If you can get this book, do so. It’s a good historical reference, and Dawes keeps a lot of Gordon’s issues in check.

Review: American Secret Projects: Airlifters

American Secret Projects: Airlifters

Craig Kaston and George Cox’s two volume series on American airlifters is one of the main reasons for the recent fascination I’ve had with these cargo-bearing beasts. Like a lot of books in the series, both are excellent. However, one of the volumes outshines the other, though through no fault of the authors.

The first volume is well-written and illustrated, but it describes a time period where, for the most part, it’s just variations on big-bellied freighter aircraft. The second volume has a lot of those too, but also has weird shapes, VTOLS, napkin company projects that make Mukhamedov and Stavatti look like Boeing and Airbus, and so much more.

If you have to get one book, get the post-1961 volume. But both are well worthy of any aviation history enthusiast’s bookshelf. Fair warning-you may twist your brain into a pretzel trying to estimate just what some of these oddballs can and can’t transport. It’s what I’ve been doing a lot, and I have no regrets.

Review: The Iraqi Army

The Iraqi Army: Organization and Tactics

The NTC special text dubbed “The Iraqi Army: Organization and Tactics” is a valiant attempt at quickly trying to adapt to a different enemy. While the Iraqis used lots of Soviet equipment, their actual doctrine was more British-based on paper and often varied from both (usually for the worse). Just all on its own, it’s a fairly conventional and standard OPFOR document. But I find the context incredibly fascinating.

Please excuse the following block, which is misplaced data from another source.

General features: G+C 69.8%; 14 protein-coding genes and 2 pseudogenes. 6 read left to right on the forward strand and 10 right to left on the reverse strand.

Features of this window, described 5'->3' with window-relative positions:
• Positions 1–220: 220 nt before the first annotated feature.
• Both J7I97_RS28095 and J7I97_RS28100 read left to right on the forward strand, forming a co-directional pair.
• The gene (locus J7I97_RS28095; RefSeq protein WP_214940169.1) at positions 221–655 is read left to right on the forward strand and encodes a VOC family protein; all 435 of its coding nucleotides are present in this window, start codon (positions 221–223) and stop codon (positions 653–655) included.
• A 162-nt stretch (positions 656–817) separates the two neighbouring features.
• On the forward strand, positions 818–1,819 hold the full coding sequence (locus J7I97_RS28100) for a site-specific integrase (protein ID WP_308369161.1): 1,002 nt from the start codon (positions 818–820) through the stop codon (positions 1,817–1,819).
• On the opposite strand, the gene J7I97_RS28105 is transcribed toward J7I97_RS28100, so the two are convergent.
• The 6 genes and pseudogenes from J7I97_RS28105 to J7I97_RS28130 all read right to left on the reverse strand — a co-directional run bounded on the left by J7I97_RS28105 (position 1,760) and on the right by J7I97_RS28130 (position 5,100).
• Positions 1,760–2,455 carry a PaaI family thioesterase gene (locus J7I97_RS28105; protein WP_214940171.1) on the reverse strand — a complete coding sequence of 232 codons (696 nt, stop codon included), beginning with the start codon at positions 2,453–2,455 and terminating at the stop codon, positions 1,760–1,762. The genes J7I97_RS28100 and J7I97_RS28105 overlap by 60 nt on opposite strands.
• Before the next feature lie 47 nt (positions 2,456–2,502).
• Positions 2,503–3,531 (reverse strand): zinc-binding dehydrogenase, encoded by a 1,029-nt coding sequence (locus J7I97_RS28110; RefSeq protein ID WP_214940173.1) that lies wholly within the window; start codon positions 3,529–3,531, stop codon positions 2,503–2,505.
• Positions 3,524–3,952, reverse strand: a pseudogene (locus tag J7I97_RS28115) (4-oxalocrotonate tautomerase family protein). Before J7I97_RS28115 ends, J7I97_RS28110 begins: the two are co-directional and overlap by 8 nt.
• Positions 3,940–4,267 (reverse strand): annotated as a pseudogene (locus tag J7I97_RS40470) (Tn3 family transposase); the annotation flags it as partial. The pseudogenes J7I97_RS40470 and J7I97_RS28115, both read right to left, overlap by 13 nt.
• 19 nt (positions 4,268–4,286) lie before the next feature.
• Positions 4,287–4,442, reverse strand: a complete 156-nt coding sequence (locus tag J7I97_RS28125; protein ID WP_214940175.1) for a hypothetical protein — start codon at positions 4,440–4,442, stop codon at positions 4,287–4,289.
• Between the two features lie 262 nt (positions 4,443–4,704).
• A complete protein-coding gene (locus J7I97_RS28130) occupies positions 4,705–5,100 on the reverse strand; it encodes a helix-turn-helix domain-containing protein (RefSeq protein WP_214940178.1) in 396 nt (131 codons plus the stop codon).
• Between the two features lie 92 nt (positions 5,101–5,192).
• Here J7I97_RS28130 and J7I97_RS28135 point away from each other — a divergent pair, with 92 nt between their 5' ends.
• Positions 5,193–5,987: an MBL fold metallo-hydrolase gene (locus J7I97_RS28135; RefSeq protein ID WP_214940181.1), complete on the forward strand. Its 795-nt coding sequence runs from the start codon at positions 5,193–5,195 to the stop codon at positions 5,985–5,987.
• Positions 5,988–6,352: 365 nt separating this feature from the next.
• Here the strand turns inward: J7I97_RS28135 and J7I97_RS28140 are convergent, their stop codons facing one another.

Like in Lester Grau’s much later The Russian Way of War, a tightrope had to be walked between the observed performance and the theoretical doctrine. Given the latter country’s vast paper trail and its known obsession with quantifying everything, separating the two was/is an easy task. As is/was noticing when theory inevitably diverged from practice, from Grozny to Hostomel.

Here, not so much. The Iraqi Army was notoriously slapdash, so the challenge was even greater. One example I like is that an Iraq War wargame supplement even told the player not to try and use any kind of standardized formation for them at all (!). On the more important doctrine, it acknowledges the flaws shown in the war with Iran, but cautiously and wisely goes with what can be paraphrased as “This may have been an aberration, treat them as a mechanized force worthy of their equipment”. That in many cases they turned out not to be showed the importance of assuming strength rather than weakness.

As a primary source, this is a very interesting snapshot. Plus it’s in the public domain and available readily now.